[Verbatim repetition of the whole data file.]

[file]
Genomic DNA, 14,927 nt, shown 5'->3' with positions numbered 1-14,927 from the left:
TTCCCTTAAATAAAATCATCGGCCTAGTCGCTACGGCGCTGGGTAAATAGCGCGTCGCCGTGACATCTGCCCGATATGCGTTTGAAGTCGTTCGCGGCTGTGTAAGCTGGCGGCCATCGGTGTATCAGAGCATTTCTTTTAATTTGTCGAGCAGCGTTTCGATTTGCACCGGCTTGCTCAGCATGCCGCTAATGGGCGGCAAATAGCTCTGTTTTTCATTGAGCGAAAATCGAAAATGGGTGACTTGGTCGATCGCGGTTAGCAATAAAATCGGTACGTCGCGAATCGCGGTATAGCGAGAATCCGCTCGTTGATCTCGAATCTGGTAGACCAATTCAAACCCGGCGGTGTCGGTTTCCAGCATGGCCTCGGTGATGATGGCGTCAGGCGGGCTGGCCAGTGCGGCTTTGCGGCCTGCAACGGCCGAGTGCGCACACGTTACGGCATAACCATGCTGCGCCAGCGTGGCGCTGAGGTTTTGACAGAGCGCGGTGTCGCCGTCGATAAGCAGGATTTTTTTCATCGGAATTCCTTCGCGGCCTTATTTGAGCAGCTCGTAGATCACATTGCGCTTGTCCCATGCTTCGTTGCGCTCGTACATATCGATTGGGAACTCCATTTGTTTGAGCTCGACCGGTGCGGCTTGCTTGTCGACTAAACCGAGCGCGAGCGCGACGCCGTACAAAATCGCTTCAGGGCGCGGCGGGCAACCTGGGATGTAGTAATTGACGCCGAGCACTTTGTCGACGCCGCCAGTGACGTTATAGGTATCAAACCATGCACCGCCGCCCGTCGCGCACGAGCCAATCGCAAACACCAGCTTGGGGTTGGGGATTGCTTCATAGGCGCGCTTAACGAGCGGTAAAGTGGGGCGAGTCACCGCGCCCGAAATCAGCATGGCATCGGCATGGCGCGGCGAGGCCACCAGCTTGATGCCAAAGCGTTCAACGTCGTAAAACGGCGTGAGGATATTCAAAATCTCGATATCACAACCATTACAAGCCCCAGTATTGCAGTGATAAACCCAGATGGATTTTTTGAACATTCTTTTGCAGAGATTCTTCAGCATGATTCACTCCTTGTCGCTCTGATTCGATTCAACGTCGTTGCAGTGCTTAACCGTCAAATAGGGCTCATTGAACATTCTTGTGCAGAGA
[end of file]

Genomic DNA, 14,927 nt, shown 5'->3' with positions numbered 1-14,927 from the left:
TTCCCTTAAATAAAATCATCGGCCTAGTCGCTACGGCGCTGGGTAAATAGCGCGTCGCCGTGACATCTGCCCGATATGCGTTTGAAGTCGTTCGCGGCTGTGTAAGCTGGCGGCCATCGGTGTATCAGAGCATTTCTTTTAATTTGTCGAGCAGCGTTTCGATTTGCACCGGCTTGCTCAGCATGCCGCTAATGGGCGGCAAATAGCTCTGTTTTTCATTGAGCGAAAATCGAAAATGGGTGACTTGGTCGATCGCGGTTAGCAATAAAATCGGTACGTCGCGAATCGCGGTATAGCGAGAATCCGCTCGTTGATCTCGAATCTGGTAGACCAATTCAAACCCGGCGGTGTCGGTTTCCAGCATGGCCTCGGTGATGATGGCGTCAGGCGGGCTGGCCAGTGCGGCTTTGCGGCCTGCAACGGCCGAGTGCGCACACGTTACGGCATAACCATGCTGCGCCAGCGTGGCGCTGAGGTTTTGACAGAGCGCGGTGTCGCCGTCGATAAGCAGGATTTTTTTCATCGGAATTCCTTCGCGGCCTTATTTGAGCAGCTCGTAGATCACATTGCGCTTGTCCCATGCTTCGTTGCGCTCGTACATATCGATTGGGAACTCCATTTGTTTGAGCTCGACCGGTGCGGCTTGCTTGTCGACTAAACCGAGCGCGAGCGCGACGCCGTACAAAATCGCTTCAGGGCGCGGCGGGCAACCTGGGATGTAGTAATTGACGCCGAGCACTTTGTCGACGCCGCCAGTGACGTTATAGGTATCAAACCATGCACCGCCGCCCGTCGCGCACGAGCCAATCGCAAACACCAGCTTGGGGTTGGGGATTGCTTCATAGGCGCGCTTAACGAGCGGTAAAGTGGGGCGAGTCACCGCGCCCGAAATCAGCATGGCATCGGCATGGCGCGGCGAGGCCACCAGCTTGATGCCAAAGCGTTCAACGTCGTAAAACGGCGTGAGGATATTCAAAATCTCGATATCACAACCATTACAAGCCCCAGTATTGCAGTGATAAACCCAGATGGATTTTTTGAACATTCTTTTGCAGAGATTCTTCAGCATGATTCACTCCTTGTCGCTCTGATTCGATTCAACGTCGTTGCAGTGCTTAACCGTCAAATAGGGCTCATTGAACATTCTTGTGCAGAGA